Container gardening has been on the uptrend over the past five years and continues to grow in popularity, especially in urban areas where green space can be limited. But to ensure the most success, it is crucial for the 21 million households planting container gardens to pick the right plant for the pot.
Going the container route saves space, helps control pests and overcome soil issues, enabling the availability of home grown fresh produce without a yard. But it is important to choose a seed or a plant that was specifically developed for the compact container space.
With increasing interest in container gardening, seed companies are developing vegetable seeds specifically bred for container gardens. "Today's container gardeners now have access to even more plants that are compact in size, yield more, taste great and feature unique colors and shapes," said John Marchese , Sales Manager for Seminis® Home Garden seed. Seminis' Home Garden seed includes innovative vegetable varieties such as the Early Girl tomato hybrid sold to seed retailers for over 50 years.
"Just because they are using a smaller space to grow the plant doesn't mean the fruit has to be small too," explained Marchese. "For example, if container gardeners are looking for a compact plant that produces large and tasty tomatoes, they should try a new hybrid tomato variety called Debut."
Container gardeners don't have to sacrifice flavor for a more conveniently-grown plant either. "Husky Red is a medium-sized tomato hybrid that has great flavor. We have also developed a cherry tomato hybrid version called Husky Cherry Red that has the potential to sets lots of sweet, flavorful fruit," added Marchese.
Other compact hybrid tomato varieties include Patio, which produces about a 4 ounce tomato and a saladette tomato variety called Yaqui that produces large-sized fruit.
Regardless of the type of vegetable you plant, here are some general tips provided by the University of Illinois Extension for growing vegetable container gardens:
Choosing a Container
>>Anything that holds soil and has drainage holes in the bottom may be transformed into a container garden for terrestrial plants.
>>For vibrant plant growth, the containers must provide adequate space for roots and soil media, allowing the plant to thrive.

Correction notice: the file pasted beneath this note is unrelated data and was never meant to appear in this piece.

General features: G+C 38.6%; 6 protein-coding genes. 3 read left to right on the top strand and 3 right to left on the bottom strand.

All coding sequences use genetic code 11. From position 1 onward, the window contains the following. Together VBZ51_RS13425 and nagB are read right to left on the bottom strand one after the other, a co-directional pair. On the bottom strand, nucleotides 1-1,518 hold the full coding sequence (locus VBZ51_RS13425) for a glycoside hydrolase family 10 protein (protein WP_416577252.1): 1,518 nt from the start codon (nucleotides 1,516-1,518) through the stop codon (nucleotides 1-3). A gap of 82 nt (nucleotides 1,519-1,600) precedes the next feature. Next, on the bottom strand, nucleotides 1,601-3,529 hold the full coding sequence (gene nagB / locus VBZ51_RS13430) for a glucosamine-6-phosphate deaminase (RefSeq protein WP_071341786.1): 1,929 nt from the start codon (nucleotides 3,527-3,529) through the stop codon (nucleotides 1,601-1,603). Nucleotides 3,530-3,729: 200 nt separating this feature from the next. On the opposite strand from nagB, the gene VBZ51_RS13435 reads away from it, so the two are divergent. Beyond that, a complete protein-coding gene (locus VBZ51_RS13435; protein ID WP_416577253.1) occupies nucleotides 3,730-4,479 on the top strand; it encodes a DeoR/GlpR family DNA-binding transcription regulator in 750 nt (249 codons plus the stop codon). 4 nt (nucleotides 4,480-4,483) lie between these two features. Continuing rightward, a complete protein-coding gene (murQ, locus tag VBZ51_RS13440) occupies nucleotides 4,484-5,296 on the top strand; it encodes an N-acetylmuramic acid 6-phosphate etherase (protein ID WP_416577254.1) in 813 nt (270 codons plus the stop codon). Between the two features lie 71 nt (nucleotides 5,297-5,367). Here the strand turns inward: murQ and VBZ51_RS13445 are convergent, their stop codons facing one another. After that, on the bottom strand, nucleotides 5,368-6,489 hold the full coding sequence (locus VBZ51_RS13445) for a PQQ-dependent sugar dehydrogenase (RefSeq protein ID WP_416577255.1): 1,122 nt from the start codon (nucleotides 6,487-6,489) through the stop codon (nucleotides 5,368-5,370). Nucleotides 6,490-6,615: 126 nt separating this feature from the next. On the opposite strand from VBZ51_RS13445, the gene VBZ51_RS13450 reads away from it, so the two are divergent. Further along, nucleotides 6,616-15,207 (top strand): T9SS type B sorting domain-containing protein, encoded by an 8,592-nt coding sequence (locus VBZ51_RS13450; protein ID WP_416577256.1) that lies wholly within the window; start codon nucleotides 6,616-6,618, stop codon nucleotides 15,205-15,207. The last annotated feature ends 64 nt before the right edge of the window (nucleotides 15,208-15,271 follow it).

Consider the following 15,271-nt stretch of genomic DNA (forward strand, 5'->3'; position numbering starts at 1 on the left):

>>When choosing what to use to fill containers, never use garden soil by itself no matter how good it looks or how well things grow in it out in the garden.
>>Container soils are often referred to as soilless or artificial media, because they contain no soil at all.
>>When these mixes are used, they should be moistened slightly before planting. Fill a tub with the media, add water and lightly fluff the media to dampen it.
>>When filling containers with media, don't fill the pot to the top. Leave about a one inch space between the top of the soil and rim of the pot.
>>Soils for containers need to be well aerated and well drained while still being able to retain enough moisture for plant growth.
>>A regular fertilizer program is needed to keep plants growing well and attractive all season.
>>The choice of fertilizer analysis will depend on the kinds of plants you are growing. High nitrogen sources would be good for plants grown for their foliage while flowering and vegetable crops would prefer lower nitrogen and higher phosphorous types.
Choosing Plants for Your Container Garden
>>Plants that thrive in like soil, watering, and light conditions make successful combinations. When combining plants, size, texture, proportion, color, setting, and lighting all play a role.
Taking Care of Your Vegetable Plants
>>Containers offer the advantage of being portable. As the seasons, temperature, and light conditions change, you can move your containers to maintain the desired conditions for peak performance.
>>Most fruit bearing vegetables such as tomatoes, peppers, cucumbers, squash, and eggplant require full sun.
>>Leafy vegetables such as lettuce, cabbage, collards, mustard greens, spinach, and parsley can tolerate more shady location compared to the root vegetables such as turnips, beets, radishes, carrots, and onions.
>>There are no hard and fast rules when it comes to watering. That is why you have to be watching your containers on a regular basis and understand the requirements of the plants you choose to put in the containers.
>>The best way to tell if a plant needs water is to feel the soil. And if the first inch or so of the soil is dry, water. Use enough water each time so water starts to drip out of the drainage holes.
For more container gardening tips from the University of Illinois Extension, please visit urbanext.illinois.edu/containergardening.
For more information on Seminis home garden products and where to buy them, visit seminis.com.